Legal and constitutional pluralism can reinforce a thick, non-instrumental reading of the rule of law, which emphasizes the role of a wider set of actors in shaping the political order at both national and global levels.
Max Steuer, Assistant Professor, Jindal Global Law School, O.P. Jindal Global University, Sonipat, Haryana, India; Department of Political Science, Comenius University in Bratislava, Bratislava, Slovakia.
Scholarly discourse on the rule of law has become more open toward interdisciplinary endeavors, making the rule of law an ever more ubiquitous point of reference. In the European Union, the rule of law is becoming the most frequently publicly discussed “EU value” from among those listed in the EU Treaties, surpassing even democracy and human rights. Why is the rule of law of such an interest? This contribution argues that the rule of law as a concept, more than democracy or human rights, can be a source of authority for the actors utilizing its language, because it offers a cloak of legitimacy that requires neither popular nor further institutional authorization.
This explains the weaponization of the concept by illiberal and authoritarian leaders globally. Furthermore, this development has been (not necessarily intentionally) assisted by the scholarly embrace of thin conceptions of the rule of law, which dissociate key substantive principles such as the system’s performance in protecting rights and the active role of independent institutions, from merely upholding the “laws in books” in place. The entry continues with a discussion on another key challenge for the rule of law: that of legal and constitutional pluralism.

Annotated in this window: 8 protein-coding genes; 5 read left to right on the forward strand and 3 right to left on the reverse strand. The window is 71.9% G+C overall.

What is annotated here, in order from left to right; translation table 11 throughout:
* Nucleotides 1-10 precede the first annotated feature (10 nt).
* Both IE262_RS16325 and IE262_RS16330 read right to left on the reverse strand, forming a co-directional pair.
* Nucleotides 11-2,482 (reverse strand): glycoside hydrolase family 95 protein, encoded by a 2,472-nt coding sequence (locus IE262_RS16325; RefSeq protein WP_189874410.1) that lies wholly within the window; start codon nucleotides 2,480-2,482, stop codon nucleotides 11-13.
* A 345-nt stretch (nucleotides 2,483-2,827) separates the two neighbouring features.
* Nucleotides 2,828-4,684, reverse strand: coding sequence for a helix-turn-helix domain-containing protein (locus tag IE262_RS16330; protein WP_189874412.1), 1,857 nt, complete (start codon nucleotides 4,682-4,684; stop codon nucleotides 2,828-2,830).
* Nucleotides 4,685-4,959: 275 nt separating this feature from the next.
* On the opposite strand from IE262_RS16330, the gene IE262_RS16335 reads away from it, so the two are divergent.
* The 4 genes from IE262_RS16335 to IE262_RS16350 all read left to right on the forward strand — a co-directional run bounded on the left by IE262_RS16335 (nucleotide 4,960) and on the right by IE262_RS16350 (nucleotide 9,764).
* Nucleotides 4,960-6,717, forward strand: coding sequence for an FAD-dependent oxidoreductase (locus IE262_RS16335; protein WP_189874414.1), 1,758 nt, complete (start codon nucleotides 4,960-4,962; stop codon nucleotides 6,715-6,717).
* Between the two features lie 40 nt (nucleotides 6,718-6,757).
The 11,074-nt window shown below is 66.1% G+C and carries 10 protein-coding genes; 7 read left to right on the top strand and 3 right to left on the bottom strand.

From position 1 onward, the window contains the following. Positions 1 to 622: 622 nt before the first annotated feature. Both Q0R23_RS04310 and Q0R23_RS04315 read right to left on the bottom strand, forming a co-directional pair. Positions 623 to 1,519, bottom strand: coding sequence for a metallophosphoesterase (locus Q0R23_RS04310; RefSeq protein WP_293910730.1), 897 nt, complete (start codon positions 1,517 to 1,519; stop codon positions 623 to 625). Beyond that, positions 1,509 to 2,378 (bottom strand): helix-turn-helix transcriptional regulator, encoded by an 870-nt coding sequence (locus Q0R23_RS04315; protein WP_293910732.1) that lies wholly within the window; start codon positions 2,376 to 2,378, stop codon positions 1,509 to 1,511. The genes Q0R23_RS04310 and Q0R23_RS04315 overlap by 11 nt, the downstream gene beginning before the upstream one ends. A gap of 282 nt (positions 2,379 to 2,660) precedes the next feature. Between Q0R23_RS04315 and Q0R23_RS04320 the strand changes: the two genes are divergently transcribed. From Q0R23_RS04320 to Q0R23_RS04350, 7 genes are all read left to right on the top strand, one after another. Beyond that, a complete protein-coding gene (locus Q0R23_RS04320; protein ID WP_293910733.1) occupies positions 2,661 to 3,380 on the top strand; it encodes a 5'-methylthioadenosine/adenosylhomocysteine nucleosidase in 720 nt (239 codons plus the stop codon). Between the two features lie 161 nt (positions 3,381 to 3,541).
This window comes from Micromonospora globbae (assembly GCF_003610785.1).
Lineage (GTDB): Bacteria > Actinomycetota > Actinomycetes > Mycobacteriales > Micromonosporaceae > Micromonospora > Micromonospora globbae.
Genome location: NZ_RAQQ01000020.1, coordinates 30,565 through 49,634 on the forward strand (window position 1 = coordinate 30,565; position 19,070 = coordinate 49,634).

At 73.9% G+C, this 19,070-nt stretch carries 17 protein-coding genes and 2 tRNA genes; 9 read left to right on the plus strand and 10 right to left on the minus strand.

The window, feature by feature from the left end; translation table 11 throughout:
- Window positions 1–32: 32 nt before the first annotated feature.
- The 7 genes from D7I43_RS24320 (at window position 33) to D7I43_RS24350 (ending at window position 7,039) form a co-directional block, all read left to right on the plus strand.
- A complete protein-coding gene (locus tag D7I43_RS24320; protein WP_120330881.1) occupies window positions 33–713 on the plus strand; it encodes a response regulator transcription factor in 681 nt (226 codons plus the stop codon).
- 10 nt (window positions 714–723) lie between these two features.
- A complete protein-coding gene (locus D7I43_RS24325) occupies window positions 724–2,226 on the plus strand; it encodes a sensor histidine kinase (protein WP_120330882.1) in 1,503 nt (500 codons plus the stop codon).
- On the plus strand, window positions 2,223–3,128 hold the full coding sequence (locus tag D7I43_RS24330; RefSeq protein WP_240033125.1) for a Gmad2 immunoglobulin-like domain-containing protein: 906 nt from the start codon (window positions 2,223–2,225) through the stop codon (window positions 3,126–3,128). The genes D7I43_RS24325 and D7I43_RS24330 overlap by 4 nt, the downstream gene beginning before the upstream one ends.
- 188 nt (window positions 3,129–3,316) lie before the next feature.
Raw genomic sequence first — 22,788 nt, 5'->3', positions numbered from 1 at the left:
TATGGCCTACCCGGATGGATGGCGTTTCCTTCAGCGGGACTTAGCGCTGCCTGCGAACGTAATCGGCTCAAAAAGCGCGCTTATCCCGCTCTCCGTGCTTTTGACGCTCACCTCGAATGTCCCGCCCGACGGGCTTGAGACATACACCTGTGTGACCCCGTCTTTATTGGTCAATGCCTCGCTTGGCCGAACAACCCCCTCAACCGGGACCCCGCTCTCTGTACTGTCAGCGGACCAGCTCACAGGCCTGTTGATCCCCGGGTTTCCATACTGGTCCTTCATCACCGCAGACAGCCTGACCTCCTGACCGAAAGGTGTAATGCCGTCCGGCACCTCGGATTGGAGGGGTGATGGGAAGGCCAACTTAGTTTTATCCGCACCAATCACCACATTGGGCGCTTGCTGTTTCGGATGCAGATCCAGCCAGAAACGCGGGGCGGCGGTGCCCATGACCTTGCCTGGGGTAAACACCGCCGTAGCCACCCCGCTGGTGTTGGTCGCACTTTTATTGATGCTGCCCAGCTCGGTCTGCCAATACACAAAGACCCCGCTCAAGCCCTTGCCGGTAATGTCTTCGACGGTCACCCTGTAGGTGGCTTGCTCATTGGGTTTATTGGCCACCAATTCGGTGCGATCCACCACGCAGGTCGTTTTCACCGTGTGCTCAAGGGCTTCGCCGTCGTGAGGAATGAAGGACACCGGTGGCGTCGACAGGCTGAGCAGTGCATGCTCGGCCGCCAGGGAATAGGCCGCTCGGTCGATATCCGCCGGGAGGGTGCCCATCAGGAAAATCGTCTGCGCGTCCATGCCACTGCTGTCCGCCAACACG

The existence of multiple overlapping meanings and interpretations of law within the same constituency is often seen as questioning the commitment of the system to rules and standards binding equally to everyone, thus encouraging double standards and unjustified inequalities between the actors in the system.
However, legal and constitutional pluralism can instead reinforce a thick, non-instrumental reading of the rule of law, which emphasizes the role of a wider set of actors in shaping the political order at both national and global levels.
Published in: Cremades, J., Hermida, C. (eds) Encyclopedia of Contemporary Constitutionalism. Springer, Cham.
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